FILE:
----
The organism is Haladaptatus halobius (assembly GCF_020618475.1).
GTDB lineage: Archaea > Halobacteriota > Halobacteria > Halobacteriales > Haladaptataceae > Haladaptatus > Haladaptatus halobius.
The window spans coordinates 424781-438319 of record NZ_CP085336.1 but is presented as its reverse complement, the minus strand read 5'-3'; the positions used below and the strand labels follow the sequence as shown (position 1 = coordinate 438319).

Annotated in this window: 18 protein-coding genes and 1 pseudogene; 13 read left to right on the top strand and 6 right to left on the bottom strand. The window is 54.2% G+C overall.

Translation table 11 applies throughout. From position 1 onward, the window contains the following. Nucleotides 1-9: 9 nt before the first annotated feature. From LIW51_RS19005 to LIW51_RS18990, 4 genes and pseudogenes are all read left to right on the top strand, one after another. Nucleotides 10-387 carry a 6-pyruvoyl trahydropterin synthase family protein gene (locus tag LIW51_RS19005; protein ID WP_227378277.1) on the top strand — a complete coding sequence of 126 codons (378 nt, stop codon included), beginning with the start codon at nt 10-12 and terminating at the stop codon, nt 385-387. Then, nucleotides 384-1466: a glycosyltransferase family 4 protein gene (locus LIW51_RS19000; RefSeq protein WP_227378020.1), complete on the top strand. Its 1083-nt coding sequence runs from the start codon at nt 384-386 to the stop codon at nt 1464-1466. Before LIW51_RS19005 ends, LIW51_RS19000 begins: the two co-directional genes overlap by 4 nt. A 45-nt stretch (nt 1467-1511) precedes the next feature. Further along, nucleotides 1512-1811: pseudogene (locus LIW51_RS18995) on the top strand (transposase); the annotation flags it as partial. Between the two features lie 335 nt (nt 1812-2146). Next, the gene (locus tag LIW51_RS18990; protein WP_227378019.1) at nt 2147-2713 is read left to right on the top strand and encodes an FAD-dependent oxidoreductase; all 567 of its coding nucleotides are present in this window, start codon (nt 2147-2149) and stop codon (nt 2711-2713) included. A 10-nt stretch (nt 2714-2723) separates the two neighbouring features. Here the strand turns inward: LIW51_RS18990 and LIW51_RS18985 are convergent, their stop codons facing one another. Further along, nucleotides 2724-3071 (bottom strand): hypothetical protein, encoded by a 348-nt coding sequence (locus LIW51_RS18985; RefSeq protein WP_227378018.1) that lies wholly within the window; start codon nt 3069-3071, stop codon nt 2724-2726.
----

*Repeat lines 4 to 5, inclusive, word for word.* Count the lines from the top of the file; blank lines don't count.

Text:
Annotated in this window: 18 protein-coding genes and 1 pseudogene; 13 read left to right on the top strand and 6 right to left on the bottom strand. The window is 54.2% G+C overall.

Translation table 11 applies throughout. From position 1 onward, the window contains the following. Nucleotides 1-9: 9 nt before the first annotated feature. From LIW51_RS19005 to LIW51_RS18990, 4 genes and pseudogenes are all read left to right on the top strand, one after another. Nucleotides 10-387 carry a 6-pyruvoyl trahydropterin synthase family protein gene (locus tag LIW51_RS19005; protein ID WP_227378277.1) on the top strand — a complete coding sequence of 126 codons (378 nt, stop codon included), beginning with the start codon at nt 10-12 and terminating at the stop codon, nt 385-387. Then, nucleotides 384-1466: a glycosyltransferase family 4 protein gene (locus LIW51_RS19000; RefSeq protein WP_227378020.1), complete on the top strand. Its 1083-nt coding sequence runs from the start codon at nt 384-386 to the stop codon at nt 1464-1466. Before LIW51_RS19005 ends, LIW51_RS19000 begins: the two co-directional genes overlap by 4 nt. A 45-nt stretch (nt 1467-1511) precedes the next feature. Further along, nucleotides 1512-1811: pseudogene (locus LIW51_RS18995) on the top strand (transposase); the annotation flags it as partial. Between the two features lie 335 nt (nt 1812-2146). Next, the gene (locus tag LIW51_RS18990; protein WP_227378019.1) at nt 2147-2713 is read left to right on the top strand and encodes an FAD-dependent oxidoreductase; all 567 of its coding nucleotides are present in this window, start codon (nt 2147-2149) and stop codon (nt 2711-2713) included. A 10-nt stretch (nt 2714-2723) separates the two neighbouring features. Here the strand turns inward: LIW51_RS18990 and LIW51_RS18985 are convergent, their stop codons facing one another. Further along, nucleotides 2724-3071 (bottom strand): hypothetical protein, encoded by a 348-nt coding sequence (locus LIW51_RS18985; RefSeq protein WP_227378018.1) that lies wholly within the window; start codon nt 3069-3071, stop codon nt 2724-2726.